BRIEF DESCRIPTION OF THE DRAWINGS

In the accompanying drawings, the preferred embodiment of the invention and preferred methods of practicing the invention are illustrated in which:

FIG. 1 is a computer generated drawing showing the system of the present invention in use.

FIG. 2 is a block diagram of the system architecture.

FIG. 3 is a computer generated drawing of the system in use.

FIGS. 4 a, 4 b and 4 c show the relationship between the sensing and communications timing of the system.

FIG. 5 is a schematic representation of a position sensing detector.

FIGS. 6 a, 6 b, 6 c, 6 d, 6 e, 6 f and 6 g are schematic representations of components of the vehicle of the system.

FIGS. 7 a, 7 b, 7 c and 7 d are schematic representations of a table controller.

FIGS. 8 a, 8 b, 8 c and 8 d are schematic representations of the vehicle mechanical design.

FIG. 9 is a computer generated drawing of an edge view image.

FIG. 10 is a schematic representation of an edge viewing diagram.

FIG. 11 is a schematic representation of a sealed variant of the system.

FIG. 12 is a schematic representation to a holonomic vehicle.

FIG. 13 is a one-dimensional view of the position sensing detector.

DETAILED DESCRIPTION

Referring now to the drawings wherein like reference numerals refer to similar or identical parts throughout the several views, and more specifically to FIGS. 2 and 10 thereof, there is shown a system for manipulation of objects. The system comprises N objects, where N is greater than or equal to 2 and is an integer; and means for controlling and 2D locating of the N objects.

Preferably, the controlling means 14 includes indicators disposed on the object 12. The controlling means 14 preferably includes sensing means 20 for locating the objects 12. Preferably, the position indicators include emitters 18 which indicate a position of an object 12. The objects 12 are preferably vehicles 26.

Preferably, the controlling means 14 includes a vehicle controller 32 disposed with each vehicle 26. The vehicle controller 32 of each vehicle 26 preferably includes an MCU 34. Preferably, the sensing means 20 includes sensors 24. The emitters 18 preferably include LEDs 30.

The present invention pertains to a method for manipulating objects. The method comprises the steps of receiving information from N objects, where N is greater than or equal to 2 and is an integer, at a centrally controlling and 2D locating controller; determining 2D locations by the controller of the N objects; and transmitting from the controller directions to the N objects for the N objects to move. Preferably, the transmitting step includes the step of transmitting from the controller kinematic parameters to the N objects.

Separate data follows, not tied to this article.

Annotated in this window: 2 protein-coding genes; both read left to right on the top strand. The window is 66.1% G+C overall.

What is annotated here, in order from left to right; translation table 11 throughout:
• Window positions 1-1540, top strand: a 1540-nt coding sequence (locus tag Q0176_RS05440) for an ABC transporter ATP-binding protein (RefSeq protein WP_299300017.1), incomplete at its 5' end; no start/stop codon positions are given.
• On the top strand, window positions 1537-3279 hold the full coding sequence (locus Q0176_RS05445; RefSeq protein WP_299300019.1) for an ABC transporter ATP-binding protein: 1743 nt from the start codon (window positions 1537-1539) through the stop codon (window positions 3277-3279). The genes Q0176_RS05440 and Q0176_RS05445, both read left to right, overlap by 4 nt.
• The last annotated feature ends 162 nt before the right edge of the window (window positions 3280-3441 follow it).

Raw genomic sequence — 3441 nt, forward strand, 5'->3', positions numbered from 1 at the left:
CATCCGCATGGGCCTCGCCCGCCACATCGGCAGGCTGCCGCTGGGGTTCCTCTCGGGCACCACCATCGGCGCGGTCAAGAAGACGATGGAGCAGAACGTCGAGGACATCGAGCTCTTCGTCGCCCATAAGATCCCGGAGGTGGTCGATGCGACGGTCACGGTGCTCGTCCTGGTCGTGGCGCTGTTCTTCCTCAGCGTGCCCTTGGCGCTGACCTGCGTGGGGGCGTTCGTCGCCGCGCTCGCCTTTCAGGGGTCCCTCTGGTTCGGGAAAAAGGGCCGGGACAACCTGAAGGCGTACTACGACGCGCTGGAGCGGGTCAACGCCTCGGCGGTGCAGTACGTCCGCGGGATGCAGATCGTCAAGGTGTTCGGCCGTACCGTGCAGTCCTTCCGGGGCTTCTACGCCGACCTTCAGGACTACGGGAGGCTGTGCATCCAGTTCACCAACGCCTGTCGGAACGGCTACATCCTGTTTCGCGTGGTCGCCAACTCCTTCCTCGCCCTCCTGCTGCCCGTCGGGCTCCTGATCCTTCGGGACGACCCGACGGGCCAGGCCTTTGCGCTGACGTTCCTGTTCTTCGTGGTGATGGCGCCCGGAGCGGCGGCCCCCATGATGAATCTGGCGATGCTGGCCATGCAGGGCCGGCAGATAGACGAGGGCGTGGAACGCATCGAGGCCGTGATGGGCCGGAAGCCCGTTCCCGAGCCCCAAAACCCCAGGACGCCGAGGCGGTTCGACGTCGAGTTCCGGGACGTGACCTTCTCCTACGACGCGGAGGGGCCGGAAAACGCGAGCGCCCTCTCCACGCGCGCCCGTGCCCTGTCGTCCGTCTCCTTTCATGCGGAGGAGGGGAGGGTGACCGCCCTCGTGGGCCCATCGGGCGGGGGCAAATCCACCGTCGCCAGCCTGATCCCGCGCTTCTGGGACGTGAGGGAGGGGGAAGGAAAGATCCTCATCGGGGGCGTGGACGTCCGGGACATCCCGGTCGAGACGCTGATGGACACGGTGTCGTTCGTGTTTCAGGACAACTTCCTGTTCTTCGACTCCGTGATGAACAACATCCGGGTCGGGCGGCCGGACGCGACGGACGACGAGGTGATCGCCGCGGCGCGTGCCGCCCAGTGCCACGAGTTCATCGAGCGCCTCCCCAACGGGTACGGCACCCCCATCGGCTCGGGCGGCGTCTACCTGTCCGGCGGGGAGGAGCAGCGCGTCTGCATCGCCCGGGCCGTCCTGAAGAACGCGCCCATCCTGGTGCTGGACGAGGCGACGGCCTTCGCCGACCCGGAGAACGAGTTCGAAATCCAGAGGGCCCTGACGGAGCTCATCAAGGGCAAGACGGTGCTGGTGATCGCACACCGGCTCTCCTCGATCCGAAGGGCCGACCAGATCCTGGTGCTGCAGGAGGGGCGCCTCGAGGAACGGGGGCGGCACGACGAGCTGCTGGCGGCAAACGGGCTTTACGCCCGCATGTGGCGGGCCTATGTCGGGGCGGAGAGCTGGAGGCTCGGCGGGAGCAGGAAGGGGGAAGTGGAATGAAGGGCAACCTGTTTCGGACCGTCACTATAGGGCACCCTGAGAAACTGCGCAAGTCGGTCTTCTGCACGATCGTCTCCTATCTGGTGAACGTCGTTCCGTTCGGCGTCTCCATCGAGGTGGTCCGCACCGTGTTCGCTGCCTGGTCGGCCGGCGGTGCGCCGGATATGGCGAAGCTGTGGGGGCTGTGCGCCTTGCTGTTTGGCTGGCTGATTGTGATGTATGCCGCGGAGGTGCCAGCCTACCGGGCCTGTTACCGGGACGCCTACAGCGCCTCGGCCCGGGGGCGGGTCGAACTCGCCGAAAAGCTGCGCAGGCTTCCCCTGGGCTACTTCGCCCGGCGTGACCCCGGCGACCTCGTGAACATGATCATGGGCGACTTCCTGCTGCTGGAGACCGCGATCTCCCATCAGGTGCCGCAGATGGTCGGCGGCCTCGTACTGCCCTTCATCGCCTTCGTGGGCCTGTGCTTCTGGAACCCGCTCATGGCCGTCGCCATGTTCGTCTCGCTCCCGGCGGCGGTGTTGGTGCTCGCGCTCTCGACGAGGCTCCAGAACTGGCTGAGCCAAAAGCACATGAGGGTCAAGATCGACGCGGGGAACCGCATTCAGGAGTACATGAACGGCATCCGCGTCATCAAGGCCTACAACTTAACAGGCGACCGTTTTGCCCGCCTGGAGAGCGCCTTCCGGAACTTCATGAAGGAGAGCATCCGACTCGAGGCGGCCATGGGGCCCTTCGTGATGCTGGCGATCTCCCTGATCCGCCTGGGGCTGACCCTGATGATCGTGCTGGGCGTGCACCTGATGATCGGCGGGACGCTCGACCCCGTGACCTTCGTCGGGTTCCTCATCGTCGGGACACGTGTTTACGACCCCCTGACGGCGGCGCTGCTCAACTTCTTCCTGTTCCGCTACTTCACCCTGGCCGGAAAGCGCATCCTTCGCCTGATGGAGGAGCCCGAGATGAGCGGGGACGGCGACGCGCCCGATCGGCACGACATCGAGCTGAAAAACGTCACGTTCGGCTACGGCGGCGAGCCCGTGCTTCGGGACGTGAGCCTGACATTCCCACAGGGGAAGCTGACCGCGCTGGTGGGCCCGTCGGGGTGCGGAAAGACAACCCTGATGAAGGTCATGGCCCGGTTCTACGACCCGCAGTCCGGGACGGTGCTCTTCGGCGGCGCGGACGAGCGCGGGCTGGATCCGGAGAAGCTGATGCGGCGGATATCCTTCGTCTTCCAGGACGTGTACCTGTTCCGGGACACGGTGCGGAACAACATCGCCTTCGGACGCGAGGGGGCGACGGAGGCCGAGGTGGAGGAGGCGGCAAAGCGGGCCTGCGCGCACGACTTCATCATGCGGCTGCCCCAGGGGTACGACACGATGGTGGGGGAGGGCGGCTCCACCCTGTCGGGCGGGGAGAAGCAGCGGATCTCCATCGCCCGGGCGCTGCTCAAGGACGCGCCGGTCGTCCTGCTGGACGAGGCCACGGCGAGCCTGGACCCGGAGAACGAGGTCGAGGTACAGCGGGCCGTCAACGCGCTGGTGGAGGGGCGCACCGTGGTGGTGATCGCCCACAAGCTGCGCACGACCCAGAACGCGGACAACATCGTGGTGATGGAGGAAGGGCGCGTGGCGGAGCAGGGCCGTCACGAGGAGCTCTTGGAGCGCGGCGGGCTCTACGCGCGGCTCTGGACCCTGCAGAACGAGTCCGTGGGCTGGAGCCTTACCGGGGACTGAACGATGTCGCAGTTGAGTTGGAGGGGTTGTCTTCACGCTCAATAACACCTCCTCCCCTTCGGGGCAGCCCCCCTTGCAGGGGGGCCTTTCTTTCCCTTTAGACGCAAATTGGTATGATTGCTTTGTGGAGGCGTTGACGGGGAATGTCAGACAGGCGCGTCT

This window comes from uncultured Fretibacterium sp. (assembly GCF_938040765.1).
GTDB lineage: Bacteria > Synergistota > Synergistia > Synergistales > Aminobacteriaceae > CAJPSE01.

The present invention pertains to an apparatus for tracking. The apparatus comprises N objects, where N is greater than or equal to 2 and is an integer, each object having an emitter which emits light; and means for 2D sensing of the N objects over time from the light emitted by each emitter. The apparatus preferably includes a planar element on which the N objects are disposed, and wherein the sensing means includes at least 2 1-D sensors that sense the light emitted from the edge of the planar element on which the objects are disposed.

The present invention pertains to a method for tracking. The method comprises the steps of emitting light from N objects, where N is greater than or equal to 2 and is an integer; and sensing 2D locations of the N objects over time from the emitted light from the N objects. Preferably, the sensing step includes the step of sensing 2D locations of the N objects over time from the emitted light from the N objects through an edge of a planar element on which the N objects are disposed.

In the operation of the invention, the basic approach is to move each object upon the surface by a small telemanipulated wheeled vehicle. Each vehicle is inexpensive, unobtrusive and independently controllable. Each vehicle is designed to be extremely simple and inexpensive.

A central processor telemanipulates all vehicles. This process is done within successive update cycles; the duration of each cycle is on the order of five or ten milliseconds. Within each update cycle, each vehicle's current location and orientation are detected by a central processor; the central processor then specifies, for each vehicle, a velocity for each of the vehicle's drive wheels.

Each cycle is temporally divided into successive time slices; each time slice is assigned to a single vehicle, during which all communication between that vehicle and the central processor takes place. Individual vehicles possess no model of their own position. Rather, a vehicle transmits its position and orientation to the central processor by successively flashing LEDs mounted upon the vehicle's chassis. The central processor computes the position and orientation of the vehicle from the measured positions of these LEDs.

In one preferred embodiment, the surface is a table, and each vehicle forms a mobile coaster upon which objects may be placed. The display mechanism is quiet and rugged and its physical footprint less obtrusive. Power limitations are removed via an improved means for distributing electrical current to each vehicle, and to enable the display to be able to function as a vertical wall surface, if desired.